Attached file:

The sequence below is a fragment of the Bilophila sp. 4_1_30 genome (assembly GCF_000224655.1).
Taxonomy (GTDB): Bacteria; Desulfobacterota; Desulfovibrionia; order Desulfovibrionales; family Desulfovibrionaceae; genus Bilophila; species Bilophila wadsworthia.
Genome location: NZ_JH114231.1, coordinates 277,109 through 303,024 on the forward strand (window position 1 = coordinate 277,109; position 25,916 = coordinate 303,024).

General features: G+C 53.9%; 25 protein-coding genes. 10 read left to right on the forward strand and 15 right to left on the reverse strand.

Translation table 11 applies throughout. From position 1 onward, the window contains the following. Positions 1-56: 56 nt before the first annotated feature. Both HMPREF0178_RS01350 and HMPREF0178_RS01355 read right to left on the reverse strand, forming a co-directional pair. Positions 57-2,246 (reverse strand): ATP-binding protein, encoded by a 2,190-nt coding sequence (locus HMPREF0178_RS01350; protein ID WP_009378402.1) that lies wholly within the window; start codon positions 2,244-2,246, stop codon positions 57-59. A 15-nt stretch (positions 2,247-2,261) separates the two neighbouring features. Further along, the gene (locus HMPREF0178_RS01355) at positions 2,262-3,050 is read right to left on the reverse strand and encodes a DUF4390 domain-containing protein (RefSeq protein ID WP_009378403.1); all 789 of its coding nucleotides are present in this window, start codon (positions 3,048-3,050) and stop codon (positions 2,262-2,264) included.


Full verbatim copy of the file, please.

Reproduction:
The sequence below is a fragment of the Bilophila sp. 4_1_30 genome (assembly GCF_000224655.1).
Taxonomy (GTDB): Bacteria; Desulfobacterota; Desulfovibrionia; order Desulfovibrionales; family Desulfovibrionaceae; genus Bilophila; species Bilophila wadsworthia.
Genome location: NZ_JH114231.1, coordinates 277,109 through 303,024 on the forward strand (window position 1 = coordinate 277,109; position 25,916 = coordinate 303,024).

General features: G+C 53.9%; 25 protein-coding genes. 10 read left to right on the forward strand and 15 right to left on the reverse strand.

Translation table 11 applies throughout. From position 1 onward, the window contains the following. Positions 1-56: 56 nt before the first annotated feature. Both HMPREF0178_RS01350 and HMPREF0178_RS01355 read right to left on the reverse strand, forming a co-directional pair. Positions 57-2,246 (reverse strand): ATP-binding protein, encoded by a 2,190-nt coding sequence (locus HMPREF0178_RS01350; protein ID WP_009378402.1) that lies wholly within the window; start codon positions 2,244-2,246, stop codon positions 57-59. A 15-nt stretch (positions 2,247-2,261) separates the two neighbouring features. Further along, the gene (locus HMPREF0178_RS01355) at positions 2,262-3,050 is read right to left on the reverse strand and encodes a DUF4390 domain-containing protein (RefSeq protein ID WP_009378403.1); all 789 of its coding nucleotides are present in this window, start codon (positions 3,048-3,050) and stop codon (positions 2,262-2,264) included.